He began covering international conferences and other stories, but one in particular led to a change of career.

Cathra says: “One day Adam arrived home from a story about a man who spent his life collecting blue Smurf dolls.

“He took off his camera kit and just said ‘I’m done’.”

Family connection led to Taransay purchase

The couple moved into business, setting up a regional office for a nutritional supplement business in Jordan.

They then started their own company, Equazen, which was sold in 2007 to Swiss healthcare company Galenica.

They went into pharmaceutical manufacturing in Lewis where they converted a moth-balled research plant into the company Equateq, which was sold in 2014 to German multi-national BASF.

The connection to the Outer Hebrides stems from Cathra’s father, David Horrobin, buying Borve Lodge in Harris, which looks over to Taransay, in 1985.

Adam began visiting Borve when he and Cathra were engaged in 1991.

The couple later bought the estate after Dr Horrobin’s death in 2003 and in 2011 purchased Taransay from a local crofting family.

Abseling on Taransay. Image Rvival

Since then they have been carrying out environmental, historical and social projects on the uninhabited island.

Last year they sought fresh investment, incorporating their three priorities for tourism and landowning in Scotland – environment, sustainability and community.

They are now working with Rvival, a company specialising in no-trace adventure experiences taking high-spending tourists on immersive breaks in the wild.

They have also partnered with nature restoration organisation Restore, and RePlanet, which helps conserve landscapes by generating carbon and biodiversity credits to sell to private investors.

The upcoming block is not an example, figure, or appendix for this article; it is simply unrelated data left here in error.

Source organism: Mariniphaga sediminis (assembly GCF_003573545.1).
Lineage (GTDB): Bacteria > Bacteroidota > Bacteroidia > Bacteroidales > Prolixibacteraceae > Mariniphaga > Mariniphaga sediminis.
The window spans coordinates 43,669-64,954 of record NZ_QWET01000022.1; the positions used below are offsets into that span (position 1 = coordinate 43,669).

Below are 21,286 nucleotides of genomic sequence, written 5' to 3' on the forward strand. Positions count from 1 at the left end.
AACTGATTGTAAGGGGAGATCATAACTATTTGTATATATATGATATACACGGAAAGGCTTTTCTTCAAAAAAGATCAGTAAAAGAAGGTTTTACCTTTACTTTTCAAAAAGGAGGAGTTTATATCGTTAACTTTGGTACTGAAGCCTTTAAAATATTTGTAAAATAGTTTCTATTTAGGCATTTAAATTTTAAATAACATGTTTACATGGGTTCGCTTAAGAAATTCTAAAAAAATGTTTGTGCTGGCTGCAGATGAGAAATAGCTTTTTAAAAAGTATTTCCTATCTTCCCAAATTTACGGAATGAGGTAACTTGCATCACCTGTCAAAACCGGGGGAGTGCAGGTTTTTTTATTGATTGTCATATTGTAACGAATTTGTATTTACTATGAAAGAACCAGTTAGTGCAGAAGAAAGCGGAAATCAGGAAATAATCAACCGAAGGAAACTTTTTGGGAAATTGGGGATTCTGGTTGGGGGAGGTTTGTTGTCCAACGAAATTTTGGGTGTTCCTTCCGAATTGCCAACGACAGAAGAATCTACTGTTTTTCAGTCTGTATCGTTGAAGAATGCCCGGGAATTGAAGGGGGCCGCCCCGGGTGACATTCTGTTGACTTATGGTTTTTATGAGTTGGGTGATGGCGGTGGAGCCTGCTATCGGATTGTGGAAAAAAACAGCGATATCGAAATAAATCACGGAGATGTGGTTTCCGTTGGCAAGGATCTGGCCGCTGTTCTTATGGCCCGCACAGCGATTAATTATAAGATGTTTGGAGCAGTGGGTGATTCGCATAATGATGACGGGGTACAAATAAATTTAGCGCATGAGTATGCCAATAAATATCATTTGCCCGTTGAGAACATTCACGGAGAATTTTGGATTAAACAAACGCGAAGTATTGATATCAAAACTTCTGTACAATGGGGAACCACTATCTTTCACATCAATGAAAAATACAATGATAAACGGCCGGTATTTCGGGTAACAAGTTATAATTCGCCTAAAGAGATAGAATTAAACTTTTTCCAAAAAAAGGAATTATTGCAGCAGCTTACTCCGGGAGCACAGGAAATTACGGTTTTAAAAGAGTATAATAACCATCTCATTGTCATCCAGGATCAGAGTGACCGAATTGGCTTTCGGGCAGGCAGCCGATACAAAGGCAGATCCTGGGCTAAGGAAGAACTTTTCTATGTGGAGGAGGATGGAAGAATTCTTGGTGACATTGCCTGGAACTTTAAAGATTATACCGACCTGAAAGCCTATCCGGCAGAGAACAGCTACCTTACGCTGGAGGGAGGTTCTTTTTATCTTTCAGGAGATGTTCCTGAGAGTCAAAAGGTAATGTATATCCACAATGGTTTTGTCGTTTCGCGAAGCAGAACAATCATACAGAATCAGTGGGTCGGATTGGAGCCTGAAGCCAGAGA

‘A beacon of biodiversity uplift’

Cathra said: “We feel everything we’ve done so far leads into what we’re trying to achieve on Taransay.

“That is in terms of the energy, the drive and the instinct for something we believe in that hasn’t been done before in quite the same way.

“We hope to marry up finances available for environmental projects, from corporates, investment houses etc, either wanting to capitalise on the brave new world of biodiversity credits or to improve the environment for philanthropic or PR purposes, with the actual work that needs to be done, without having to sell the land.

“We want to make Taransay a beacon of biodiversity uplift, while bringing in a business on the tourism side of things.

Adventure tourism will be held alongside regeneration projects on the island. Image Rvival

“And in the same spirit of heading to Beirut aged 23, or starting our first company when the accountant told us the numbers don’t add up, we are not phased by it.”

Adam added: “It would have been the easiest thing in the world to put up A-frames and plastic pods along the hill line of the island and flooded it with people with all the attendant results on pollution and disruption of wildlife.

“But to do it in a more considered and thoughtful way, in alignment with ecological regeneration projects, we can achieve something quite remarkable.”